Stay and Change?

So I saw this great little piece by Storyshucker and tweeted it:

Rarely have connections with strangers like this occurred to me. I say this because the post struck a chord in me at a time when I’m making what I consider a pretty important decision–not to renew my membership with the American Psychiatric Association (APA) and the American Medical Association (AMA). For background see my previous post.

The two posts seem almost to work like two sides of the inner conflict I had about leaving the two major organizations of which I’ve been a member since my residency.

And it’s funny; Storyshucker’s post also reminded me of my own early experience with fraternities in college. The Omegas used to burn brands of the Omega symbol on the arms of their pledges who they accepted. The hazing was pretty rough, a lot like what Storyshucker describes–rolling them down steep hills and such.

I never for one moment considered joining a fraternity. In fact, I’m not much of a joiner. I probably joined the APA and the AMA because many of my classmates were doing it.

I was also asked to address questions to the APA candidates just as George Dawson was. You can see his reply here.

It’s almost as if Storyshucker is challenging me to consider staying to change what I don’t think is right with the APA and the AMA.

He’s not of course; it’s just a coincidence. But it’s a powerful coincidence. He didn’t intend to make me reflect on my decision–I made that happen by making the connection.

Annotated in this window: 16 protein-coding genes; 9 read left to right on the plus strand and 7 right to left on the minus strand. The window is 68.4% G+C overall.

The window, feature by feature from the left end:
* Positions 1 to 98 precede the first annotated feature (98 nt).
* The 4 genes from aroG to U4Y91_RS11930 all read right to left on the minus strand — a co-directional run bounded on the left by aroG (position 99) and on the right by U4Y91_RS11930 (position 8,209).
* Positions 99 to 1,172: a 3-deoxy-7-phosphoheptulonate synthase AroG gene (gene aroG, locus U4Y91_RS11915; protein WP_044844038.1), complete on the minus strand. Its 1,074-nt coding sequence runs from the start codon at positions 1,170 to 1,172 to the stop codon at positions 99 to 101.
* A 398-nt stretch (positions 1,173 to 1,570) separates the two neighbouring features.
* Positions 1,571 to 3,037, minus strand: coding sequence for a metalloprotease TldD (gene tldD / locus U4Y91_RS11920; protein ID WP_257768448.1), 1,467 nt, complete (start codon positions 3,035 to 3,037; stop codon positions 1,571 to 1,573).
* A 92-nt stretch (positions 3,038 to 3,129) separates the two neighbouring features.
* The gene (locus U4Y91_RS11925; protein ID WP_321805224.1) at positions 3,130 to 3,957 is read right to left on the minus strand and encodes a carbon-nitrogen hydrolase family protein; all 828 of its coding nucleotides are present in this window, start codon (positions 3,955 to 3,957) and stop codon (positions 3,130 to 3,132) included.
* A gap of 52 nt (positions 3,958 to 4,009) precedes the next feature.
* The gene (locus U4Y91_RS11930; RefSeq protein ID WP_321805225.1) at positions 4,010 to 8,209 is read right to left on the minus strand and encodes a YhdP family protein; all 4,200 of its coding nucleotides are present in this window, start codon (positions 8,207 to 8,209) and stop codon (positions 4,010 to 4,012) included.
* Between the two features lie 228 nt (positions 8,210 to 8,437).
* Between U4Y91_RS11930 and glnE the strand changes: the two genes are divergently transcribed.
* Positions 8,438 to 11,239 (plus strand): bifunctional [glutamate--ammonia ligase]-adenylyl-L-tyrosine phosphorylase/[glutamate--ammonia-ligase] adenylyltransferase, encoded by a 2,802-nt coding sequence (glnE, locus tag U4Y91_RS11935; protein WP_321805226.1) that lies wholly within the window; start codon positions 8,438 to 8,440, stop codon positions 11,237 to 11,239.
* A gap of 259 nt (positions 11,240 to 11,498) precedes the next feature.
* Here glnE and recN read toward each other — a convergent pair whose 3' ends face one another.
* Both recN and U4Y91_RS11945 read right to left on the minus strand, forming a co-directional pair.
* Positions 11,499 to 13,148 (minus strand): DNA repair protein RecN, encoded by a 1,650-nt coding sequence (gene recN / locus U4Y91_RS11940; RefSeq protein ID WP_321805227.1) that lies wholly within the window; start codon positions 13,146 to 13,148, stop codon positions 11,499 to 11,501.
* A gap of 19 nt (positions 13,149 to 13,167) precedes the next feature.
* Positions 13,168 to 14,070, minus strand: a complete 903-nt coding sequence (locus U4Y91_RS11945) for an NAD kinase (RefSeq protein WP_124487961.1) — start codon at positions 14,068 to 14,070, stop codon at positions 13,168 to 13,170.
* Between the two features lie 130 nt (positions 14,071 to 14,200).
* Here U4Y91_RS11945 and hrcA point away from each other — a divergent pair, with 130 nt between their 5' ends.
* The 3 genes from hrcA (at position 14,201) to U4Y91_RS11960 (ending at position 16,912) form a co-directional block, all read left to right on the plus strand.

Now I’m not going to reconsider and pay up that $981 to the APA nor do I intend to change my mind about the AMA. I know deep in my soul, whether I’m an insider or an outsider, I’m not going to change those organizations or change what boards are doing to doctors with nonsense like the Maintenance of Certification (MOC).

But I do know one thing–change will happen. Things will change not when I want them to or how I want them to. But change will come whether or not anyone expects it, wishes for it, demands it, or avoids it.

If nothing else happens–I’ll change.

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Comments

  1. I’m unbelievably flattered and grateful that you enjoyed the post and that it triggered you to ponder some things even more deeply than you obviously already are. Good luck with your decision making. I’ve no doubt you’ll make the best one!

    Liked by 1 person

  2. George, I tell my residents to read your blog. I count you as my friend. Good luck and happy holidays.

    Liked by 1 person

  3. I read the story and I guess it depends on your personality. I expect real change not incremental change basically because in many cases that is all you get (Focus instead of no MOC). The outcome I would need to see is an end to hazing. But I am also not a joiner and not very social so the potential benefits of a fraternity are negligible to me.

    Our professional organizations have done a lot of things that are just plain wrong from my perspective as a member. You and I have reviewed and continue to review them in detail. You have the best information anywhere on the MOC issue. Large organizations have a lot of inertia and a lot of that depends on the perceived interest of the organization. I think that both the APA and the AMA are at the point where they may not be able to correct. We know that the force necessary is somewhere beyond 5,525 members. Any lone critics have a big task ahead of them.

    The main reason I am staying at this point is that I think I have more street cred as a member as opposed to being an outsider. I realize that is probably not a widely held opinion and you don’t make a lot of friends.

    Liked by 1 person

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